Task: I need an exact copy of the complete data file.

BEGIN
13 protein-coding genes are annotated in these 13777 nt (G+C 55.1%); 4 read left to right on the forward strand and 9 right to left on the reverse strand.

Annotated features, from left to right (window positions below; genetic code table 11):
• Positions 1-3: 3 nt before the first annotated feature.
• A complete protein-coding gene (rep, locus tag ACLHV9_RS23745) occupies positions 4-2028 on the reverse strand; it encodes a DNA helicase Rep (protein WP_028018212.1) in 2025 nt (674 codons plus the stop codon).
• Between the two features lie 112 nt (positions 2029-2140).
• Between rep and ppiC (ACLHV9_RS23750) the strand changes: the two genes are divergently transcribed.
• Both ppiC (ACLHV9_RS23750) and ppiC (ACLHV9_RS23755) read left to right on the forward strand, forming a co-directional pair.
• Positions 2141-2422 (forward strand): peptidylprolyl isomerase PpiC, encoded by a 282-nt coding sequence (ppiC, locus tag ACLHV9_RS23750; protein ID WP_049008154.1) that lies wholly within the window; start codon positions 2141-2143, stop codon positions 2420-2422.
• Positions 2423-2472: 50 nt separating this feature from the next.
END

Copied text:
13 protein-coding genes are annotated in these 13777 nt (G+C 55.1%); 4 read left to right on the forward strand and 9 right to left on the reverse strand.

Annotated features, from left to right (window positions below; genetic code table 11):
• Positions 1-3: 3 nt before the first annotated feature.
• A complete protein-coding gene (rep, locus tag ACLHV9_RS23745) occupies positions 4-2028 on the reverse strand; it encodes a DNA helicase Rep (protein WP_028018212.1) in 2025 nt (674 codons plus the stop codon).
• Between the two features lie 112 nt (positions 2029-2140).
• Between rep and ppiC (ACLHV9_RS23750) the strand changes: the two genes are divergently transcribed.
• Both ppiC (ACLHV9_RS23750) and ppiC (ACLHV9_RS23755) read left to right on the forward strand, forming a co-directional pair.
• Positions 2141-2422 (forward strand): peptidylprolyl isomerase PpiC, encoded by a 282-nt coding sequence (ppiC, locus tag ACLHV9_RS23750; protein ID WP_049008154.1) that lies wholly within the window; start codon positions 2141-2143, stop codon positions 2420-2422.
• Positions 2423-2472: 50 nt separating this feature from the next.